Not all updates bring good news. In February of 2021, I planted black cottonwood cuttings (Populus trichocarpa) near the marsh at Point Isabel, hoping all would thrive in this windy bayside location. Others had been planted by volunteers a few years ago and had grown into 15-foot trees, even after years of drought. My five cottonwood cuttings and one donated sapling were placed between these trees in hopes of creating a natural-looking future grove.
I planted them all closer to the tidal zone than the existing trees, thinking they might benefit from damp soil as long as it wasn’t too salty. On the steep slopes of the levy-like banks, it was easy to see where the tidal zone began. It was marked by a sudden end to the wild grasses and a swift transition to the cordgrass and pickleweed that thrived in the marsh. I planted two cuttings and the donated sapling along this steep bank where the transition was easy to see.
But in one broad open area with a very gentle slope, the transition zone was almost invisible. I judged it the best I could by looking at the change in plant communities here, but I couldn’t find a crisp line of change. Everywhere I looked was a hodgepodge of grasses, mostly looking like they came from a faraway desert. Adding to the mess was a giant, partially buried sewer line that extended from the wetlands across the marsh until it dove under the I-580 freeway.
Near the bike path, this area had been extensively planted with natives of all kinds, but near the shoreline, it was barren. It was in this barren zone that I planted three of the cuttings with the hopes of someday creating a small forest and making a wasteland look natural again. However, my misunderstanding of tidal dynamics would cost two of the cuttings their lives. It would also mean re-thinking my rehabilitation plan.
I had never heard of king tides until about three years ago. To me they were like a new discovery that was now everywhere. In late summer 2021, I went to check on the cuttings and noticed that two had died suddenly despite being alive and healthy just a week before. These two were closer to the edge of the wetlands than the one that was still alive. At the time, I was mystified. What happened out there over the course of the week? Why was the other one okay?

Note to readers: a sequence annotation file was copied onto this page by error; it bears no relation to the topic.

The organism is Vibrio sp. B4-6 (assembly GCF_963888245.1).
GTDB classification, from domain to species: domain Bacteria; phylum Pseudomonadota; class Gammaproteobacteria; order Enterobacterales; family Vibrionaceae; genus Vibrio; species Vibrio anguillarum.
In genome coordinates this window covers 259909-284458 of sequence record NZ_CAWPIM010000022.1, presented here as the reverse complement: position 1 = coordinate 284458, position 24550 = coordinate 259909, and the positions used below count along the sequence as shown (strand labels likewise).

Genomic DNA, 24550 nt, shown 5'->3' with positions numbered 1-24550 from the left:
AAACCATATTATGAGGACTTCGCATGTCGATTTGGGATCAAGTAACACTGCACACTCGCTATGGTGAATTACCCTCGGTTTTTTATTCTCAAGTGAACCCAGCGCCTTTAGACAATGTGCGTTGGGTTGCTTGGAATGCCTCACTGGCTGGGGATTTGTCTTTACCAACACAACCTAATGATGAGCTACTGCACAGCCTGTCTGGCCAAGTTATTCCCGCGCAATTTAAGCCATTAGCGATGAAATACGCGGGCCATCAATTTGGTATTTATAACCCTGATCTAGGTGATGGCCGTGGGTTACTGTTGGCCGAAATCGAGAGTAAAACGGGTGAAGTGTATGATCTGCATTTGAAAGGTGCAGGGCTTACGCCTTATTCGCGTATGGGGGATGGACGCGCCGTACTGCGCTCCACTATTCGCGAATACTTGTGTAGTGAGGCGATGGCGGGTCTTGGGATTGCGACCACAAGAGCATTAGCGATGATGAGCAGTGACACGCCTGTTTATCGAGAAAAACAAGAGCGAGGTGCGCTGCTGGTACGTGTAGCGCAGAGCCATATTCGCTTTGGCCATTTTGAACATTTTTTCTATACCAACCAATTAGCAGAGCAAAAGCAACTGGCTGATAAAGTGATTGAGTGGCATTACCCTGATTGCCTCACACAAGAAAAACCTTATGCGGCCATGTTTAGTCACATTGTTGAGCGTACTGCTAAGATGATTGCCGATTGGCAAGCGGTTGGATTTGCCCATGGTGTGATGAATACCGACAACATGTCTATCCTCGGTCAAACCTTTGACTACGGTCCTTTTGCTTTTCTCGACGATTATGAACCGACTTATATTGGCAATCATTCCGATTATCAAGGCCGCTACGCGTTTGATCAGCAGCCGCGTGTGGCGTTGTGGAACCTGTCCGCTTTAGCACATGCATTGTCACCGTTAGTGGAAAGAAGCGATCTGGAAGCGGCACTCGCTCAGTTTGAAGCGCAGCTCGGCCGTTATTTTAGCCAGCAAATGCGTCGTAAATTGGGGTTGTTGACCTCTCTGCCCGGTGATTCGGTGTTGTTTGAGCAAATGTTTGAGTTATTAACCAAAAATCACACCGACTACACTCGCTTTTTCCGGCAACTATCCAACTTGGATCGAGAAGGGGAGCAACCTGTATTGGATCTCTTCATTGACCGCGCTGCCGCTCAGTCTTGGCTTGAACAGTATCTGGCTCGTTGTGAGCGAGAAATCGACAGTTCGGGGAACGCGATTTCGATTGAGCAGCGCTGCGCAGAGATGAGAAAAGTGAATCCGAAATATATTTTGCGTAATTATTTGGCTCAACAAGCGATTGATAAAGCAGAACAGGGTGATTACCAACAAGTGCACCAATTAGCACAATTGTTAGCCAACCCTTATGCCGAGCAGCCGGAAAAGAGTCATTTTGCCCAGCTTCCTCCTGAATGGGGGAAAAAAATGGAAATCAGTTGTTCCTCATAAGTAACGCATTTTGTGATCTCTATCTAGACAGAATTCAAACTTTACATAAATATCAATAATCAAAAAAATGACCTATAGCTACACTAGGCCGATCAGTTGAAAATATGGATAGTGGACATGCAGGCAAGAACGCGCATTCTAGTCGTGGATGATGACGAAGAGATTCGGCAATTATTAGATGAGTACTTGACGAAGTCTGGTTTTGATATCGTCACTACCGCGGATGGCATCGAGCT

It wasn’t until I heard about the king tide forecast for January 2 of this year that I began to wonder if I planted the cuttings too low. Maybe they had been inundated before by this very same thing. The January event was forecast to be an extra strong one, and I realized this was my opportunity to find out. I had to see if my cuttings might actually be submerged by tide levels I never imagined. The peak of the high tide was forecast for 10:15 am, so I timed my visit accordingly.
Nature put on a great show that day. At its peak on January 2, the water not only covered the tops of the cordgrass in the inlet, but it created an inland sea. And sure enough, the dead cuttings were inundated too, flooded with brackish Bay water an inch and a half deep. The cutting that was a few feet away from the lowest two was above the water line and still alive but barely out of harm’s way. Bay water had soaked two cottonwood cuttings, creating a higher salinity level than the species could tolerate, likely killing them in the process. Although I wasn’t there to see the original killer tide sometime in the summer, here was evidence of a problem, almost certainly the reason the cuttings were dead in the first place.
(Note: I learned some time ago that you can see if a deciduous plant is alive in the winter by scraping a tiny bit of stem bark with your fingernail. If green appears easily under the bark, it’s alive. If it’s brown or gray, it’s gone. This is how I knew who was alive and dead out there.)
Frustrated at losing part of my future forest, I decided to add a few different saplings higher up in the same area. For just five bucks each, I got three baby California sycamores (Platanus racemosa) from The Watershed Nursery and stuck them in a bare area upslope from the cottonwoods. Normally these trees enjoy a creekside home away from the Bay. However, I noticed that the East Bay Regional Park District had already planted some that were doing well in McLaughlin Eastshore State Park in essentially the same environment as Point Isabel. There are no guarantees, but I thought I could use their example. If they could make it work, so could I.
Barring tsunamis and other extreme factors, the new trees should at least get a successful start. If they do well, they will not only grow into stately trees, but also provide habitat for a number of critters that would enjoy making the park their home. And with it all, a lesson learned. Know your habitat well—really well—when you are planting natives. On this changing planet, it’s only going to get harder.
— Randal DeLuchi is a Point Isabel revegetation volunteer and described planting his cottonwoods in “Little Cuttings That Cut It” for the July 2021 Bay Leaf.